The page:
Not only was the film directed by Anderson, he also wrote it. This film really shows that he a gift for writing complex stories and amazing dialogue. The film is a story within a story, within a story, within a story. It starts out with a woman reading a memoir in a graveyard by an unknown author. Then the scene changes to the actual author (Tom Wilkinson) telling the story of how he was told the story. The scene changes once again to the author (Jude Law) in the Grand Budapest Hotel 20 years earlier when he met Zero (F. Murray Abraham) who is now the owner and extremely wealthy due to Gustave leaving him his wealth. Then over dinner, Zero recounts his story of Gustave and their adventure. So many things happen so quickly but this is to be expected form a Wes Anderson film.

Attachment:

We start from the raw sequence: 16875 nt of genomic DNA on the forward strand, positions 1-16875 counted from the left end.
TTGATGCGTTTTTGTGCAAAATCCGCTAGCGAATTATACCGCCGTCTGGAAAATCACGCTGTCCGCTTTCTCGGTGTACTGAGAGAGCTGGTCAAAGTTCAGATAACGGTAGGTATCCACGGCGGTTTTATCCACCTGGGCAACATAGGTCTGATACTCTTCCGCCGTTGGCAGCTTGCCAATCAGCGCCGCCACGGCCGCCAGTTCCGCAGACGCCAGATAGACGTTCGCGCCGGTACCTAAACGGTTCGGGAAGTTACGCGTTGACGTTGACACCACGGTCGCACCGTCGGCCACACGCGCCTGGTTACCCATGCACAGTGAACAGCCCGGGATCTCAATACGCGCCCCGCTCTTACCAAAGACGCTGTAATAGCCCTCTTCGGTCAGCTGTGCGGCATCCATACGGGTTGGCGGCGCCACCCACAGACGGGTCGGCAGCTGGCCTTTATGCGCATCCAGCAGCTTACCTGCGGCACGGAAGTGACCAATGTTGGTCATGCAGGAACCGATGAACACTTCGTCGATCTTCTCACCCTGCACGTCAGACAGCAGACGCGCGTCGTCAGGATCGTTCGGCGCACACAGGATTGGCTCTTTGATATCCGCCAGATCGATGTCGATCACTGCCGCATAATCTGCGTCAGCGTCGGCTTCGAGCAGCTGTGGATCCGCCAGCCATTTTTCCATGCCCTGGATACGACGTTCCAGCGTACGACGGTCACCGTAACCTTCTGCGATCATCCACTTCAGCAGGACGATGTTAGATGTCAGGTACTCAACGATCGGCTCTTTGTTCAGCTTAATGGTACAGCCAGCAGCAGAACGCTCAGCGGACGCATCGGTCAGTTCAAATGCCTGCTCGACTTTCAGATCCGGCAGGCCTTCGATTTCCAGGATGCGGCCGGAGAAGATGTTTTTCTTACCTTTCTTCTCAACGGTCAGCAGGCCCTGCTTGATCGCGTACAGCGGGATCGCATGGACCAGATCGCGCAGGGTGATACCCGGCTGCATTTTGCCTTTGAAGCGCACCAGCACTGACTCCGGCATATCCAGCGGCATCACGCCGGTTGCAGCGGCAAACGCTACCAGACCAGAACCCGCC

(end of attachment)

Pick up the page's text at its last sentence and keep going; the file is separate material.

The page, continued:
One of the things that I really loved about this movie is the dialogue. I could listen to just the sound of the actors talking and still be thoroughly entertained! I loved how at one moment Gustave and Madame D can be talking about him going away with her forever and then the whole conversation switches to her nail polish causing him physical pain. There are a ton of moments like this in the movie and they are all hysterical. Throughout the movie, Gustave recites a lot of poetry that reflects the situation he is in. Even the normal dialogue sounds like poetry and it is very beautiful even when its crude.

Also Ralph Fiennes did a spectacular job in this role. I have seen so many of his movies  and this is by far his best performance that I have seen. He just adds so much soul and energy to the role, making it 110 percent his own.